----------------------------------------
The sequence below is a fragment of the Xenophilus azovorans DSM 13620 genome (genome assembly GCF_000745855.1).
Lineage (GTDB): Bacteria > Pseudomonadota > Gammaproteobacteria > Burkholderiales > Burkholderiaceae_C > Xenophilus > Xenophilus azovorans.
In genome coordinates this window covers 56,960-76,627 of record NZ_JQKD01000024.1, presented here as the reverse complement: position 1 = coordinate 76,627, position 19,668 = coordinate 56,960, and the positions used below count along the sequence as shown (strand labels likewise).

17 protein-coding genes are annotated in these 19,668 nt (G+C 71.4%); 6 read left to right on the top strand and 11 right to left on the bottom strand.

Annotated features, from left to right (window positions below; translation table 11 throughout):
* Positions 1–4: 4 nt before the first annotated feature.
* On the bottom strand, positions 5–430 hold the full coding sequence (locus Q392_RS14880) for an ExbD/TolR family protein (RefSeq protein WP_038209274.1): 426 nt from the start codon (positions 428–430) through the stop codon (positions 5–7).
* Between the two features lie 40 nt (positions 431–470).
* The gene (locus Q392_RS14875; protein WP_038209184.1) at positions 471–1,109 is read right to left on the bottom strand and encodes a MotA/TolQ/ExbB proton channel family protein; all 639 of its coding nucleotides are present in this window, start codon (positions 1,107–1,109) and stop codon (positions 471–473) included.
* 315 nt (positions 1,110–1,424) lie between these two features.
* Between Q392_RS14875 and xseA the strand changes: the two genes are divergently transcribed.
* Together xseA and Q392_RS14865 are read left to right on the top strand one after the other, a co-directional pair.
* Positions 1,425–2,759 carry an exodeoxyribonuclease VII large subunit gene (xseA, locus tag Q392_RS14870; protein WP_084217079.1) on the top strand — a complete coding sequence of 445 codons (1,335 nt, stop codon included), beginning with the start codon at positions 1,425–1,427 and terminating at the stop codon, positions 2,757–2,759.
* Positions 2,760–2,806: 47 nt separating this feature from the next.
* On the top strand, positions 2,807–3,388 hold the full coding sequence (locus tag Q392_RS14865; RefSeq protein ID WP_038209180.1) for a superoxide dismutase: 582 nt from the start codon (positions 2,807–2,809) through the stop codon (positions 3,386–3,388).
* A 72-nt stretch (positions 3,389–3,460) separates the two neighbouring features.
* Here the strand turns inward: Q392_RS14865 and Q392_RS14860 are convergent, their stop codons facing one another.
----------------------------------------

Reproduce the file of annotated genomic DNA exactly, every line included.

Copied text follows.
The sequence below is a fragment of the Xenophilus azovorans DSM 13620 genome (genome assembly GCF_000745855.1).
Lineage (GTDB): Bacteria > Pseudomonadota > Gammaproteobacteria > Burkholderiales > Burkholderiaceae_C > Xenophilus > Xenophilus azovorans.
In genome coordinates this window covers 56,960-76,627 of record NZ_JQKD01000024.1, presented here as the reverse complement: position 1 = coordinate 76,627, position 19,668 = coordinate 56,960, and the positions used below count along the sequence as shown (strand labels likewise).

17 protein-coding genes are annotated in these 19,668 nt (G+C 71.4%); 6 read left to right on the top strand and 11 right to left on the bottom strand.

Annotated features, from left to right (window positions below; translation table 11 throughout):
* Positions 1–4: 4 nt before the first annotated feature.
* On the bottom strand, positions 5–430 hold the full coding sequence (locus Q392_RS14880) for an ExbD/TolR family protein (RefSeq protein WP_038209274.1): 426 nt from the start codon (positions 428–430) through the stop codon (positions 5–7).
* Between the two features lie 40 nt (positions 431–470).
* The gene (locus Q392_RS14875; protein WP_038209184.1) at positions 471–1,109 is read right to left on the bottom strand and encodes a MotA/TolQ/ExbB proton channel family protein; all 639 of its coding nucleotides are present in this window, start codon (positions 1,107–1,109) and stop codon (positions 471–473) included.
* 315 nt (positions 1,110–1,424) lie between these two features.
* Between Q392_RS14875 and xseA the strand changes: the two genes are divergently transcribed.
* Together xseA and Q392_RS14865 are read left to right on the top strand one after the other, a co-directional pair.
* Positions 1,425–2,759 carry an exodeoxyribonuclease VII large subunit gene (xseA, locus tag Q392_RS14870; protein WP_084217079.1) on the top strand — a complete coding sequence of 445 codons (1,335 nt, stop codon included), beginning with the start codon at positions 1,425–1,427 and terminating at the stop codon, positions 2,757–2,759.
* Positions 2,760–2,806: 47 nt separating this feature from the next.
* On the top strand, positions 2,807–3,388 hold the full coding sequence (locus tag Q392_RS14865; RefSeq protein ID WP_038209180.1) for a superoxide dismutase: 582 nt from the start codon (positions 2,807–2,809) through the stop codon (positions 3,386–3,388).
* A 72-nt stretch (positions 3,389–3,460) separates the two neighbouring features.
* Here the strand turns inward: Q392_RS14865 and Q392_RS14860 are convergent, their stop codons facing one another.